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Tactile

Electronics

Ultrasound makes for palm-based computer displays you can feel

From buzzing phones to quivering console controllers, haptic feedback has become indispensable in modern computing, and developers are already wondering how it will be felt in systems of the future. Sending ultrasound waves through the back of the hand to deliver tactile sensations to the front might sound a little far-fetched, but by achieving just that UK scientists claim to have cleared the way for computers that use our palms as advanced interactive displays.Read More

Science

First bionic fingertip implant delivers sensational results

Dennis Aabo Sørensen may be missing a hand, but he nonetheless recently felt rough and smooth textures using a fingertip on that arm. The fingertip was electronic, and was surgically hard-wired to nerves in his upper arm. He is reportedly the first person in the world to recognize texture using a bionic fingertip connected to electrodes that were surgically implanted above his stump.Read More

Wearables

Proximity Hat presses users' heads to guide them

We've already seen a number of systems designed to alert blind users to objects in their path, and most of those systems use cues such as audio tones or vibrations. A scientist at Germany's Karlsruhe Institute of Technology, however, has taken another approach. Florian Braun's "Proximity Hat" applies pressure to the wearer's head, in the direction of the obstacle.Read More

VR

Feelreal VR Mask and Nirvana helmet let gamers smell and feel the action

In what could just as easily prove to be a very bad idea as it could a good one, a startup company called Feelreal has created a virtual reality mask and helmet that lets you smell virtual environments. The company claims its devices stimulate both the olfactory (smell) and tactile (touch) senses, thereby immersing you in virtual water mist or wind or a battlefield.Read More

Mobile Technology

Phorm adds a disappearing tactile keyboard guide to the iPad mini

Three years ago, California-based startup Tactus Technology unveiled a pretty nifty prototype – it was a touchscreen which featured clear round buttons that could rise up over top of the characters on a mobile device's virtual keyboard, giving users the tactile sensation of using a physical keyboard. When not needed, however, those buttons flattened down and the screen became entirely smooth again. Now, that prototype has become a product known as Phorm, designed for use with all versions of the iPad mini. Read More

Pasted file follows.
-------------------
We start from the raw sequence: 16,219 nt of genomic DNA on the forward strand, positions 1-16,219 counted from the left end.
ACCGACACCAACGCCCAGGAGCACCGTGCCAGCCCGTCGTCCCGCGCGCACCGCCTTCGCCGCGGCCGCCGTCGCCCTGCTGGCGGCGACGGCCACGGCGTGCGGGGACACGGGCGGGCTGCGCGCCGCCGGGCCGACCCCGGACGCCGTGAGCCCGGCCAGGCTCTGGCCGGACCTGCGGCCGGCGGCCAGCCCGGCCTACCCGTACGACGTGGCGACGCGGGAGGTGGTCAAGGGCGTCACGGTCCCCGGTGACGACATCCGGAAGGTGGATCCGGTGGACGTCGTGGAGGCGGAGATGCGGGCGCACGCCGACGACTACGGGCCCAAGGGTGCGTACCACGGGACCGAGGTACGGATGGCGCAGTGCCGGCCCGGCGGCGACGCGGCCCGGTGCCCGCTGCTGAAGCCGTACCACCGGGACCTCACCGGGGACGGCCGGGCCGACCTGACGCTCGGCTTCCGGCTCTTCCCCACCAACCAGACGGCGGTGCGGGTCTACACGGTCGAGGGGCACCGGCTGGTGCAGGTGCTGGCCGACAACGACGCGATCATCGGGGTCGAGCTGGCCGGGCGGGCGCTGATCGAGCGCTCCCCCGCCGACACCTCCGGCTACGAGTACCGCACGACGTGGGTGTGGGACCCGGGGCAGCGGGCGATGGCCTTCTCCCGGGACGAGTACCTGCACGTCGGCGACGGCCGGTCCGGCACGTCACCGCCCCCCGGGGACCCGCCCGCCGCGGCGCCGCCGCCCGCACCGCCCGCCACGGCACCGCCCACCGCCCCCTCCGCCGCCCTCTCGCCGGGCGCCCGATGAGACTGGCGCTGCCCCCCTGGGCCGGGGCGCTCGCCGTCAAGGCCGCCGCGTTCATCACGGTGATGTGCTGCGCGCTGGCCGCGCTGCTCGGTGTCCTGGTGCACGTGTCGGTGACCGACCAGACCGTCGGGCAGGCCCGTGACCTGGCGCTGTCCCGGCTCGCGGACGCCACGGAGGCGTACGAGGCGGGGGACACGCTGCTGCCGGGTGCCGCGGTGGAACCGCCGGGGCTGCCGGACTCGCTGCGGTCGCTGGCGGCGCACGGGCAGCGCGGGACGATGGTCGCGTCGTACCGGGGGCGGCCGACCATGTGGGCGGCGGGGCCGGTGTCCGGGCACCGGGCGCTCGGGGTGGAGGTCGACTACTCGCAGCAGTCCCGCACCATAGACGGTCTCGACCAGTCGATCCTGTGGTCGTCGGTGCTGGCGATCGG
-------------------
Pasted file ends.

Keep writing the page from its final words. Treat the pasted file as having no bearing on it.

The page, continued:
Mobile Technology

Tactonics wants to put feeling into text messages

Hoping to bring back a bit of the personal touch to today's cold, impersonal digital communications, New Jersey-based startup Tactonics thinks the world might just get hooked on Tact messaging. With about the same effort it takes to send an emotionless, poorly spelled text message, you could send your loved ones a more heartfelt, meaningful "sensory message" that is intended to let them get in touch with your feelings.Read More

VR Feature

Haptic technology: The next frontier in video games, wearables, virtual reality, and mobile electronics

Tactile feedback is nothing new. It's been used in telecommunications and in entertainment for decades, and it became a standard feature in the late 1990s in mobile phones and video games – where vibrations alert you to new messages or help you "feel" the forces exerted on your avatar. Haptic technology has been very much a bit player in the fields that it's infiltrated, though, and only now are we seeing it begin to take its place alongside visual and audio tech as a key element in human-computer interaction.Read More

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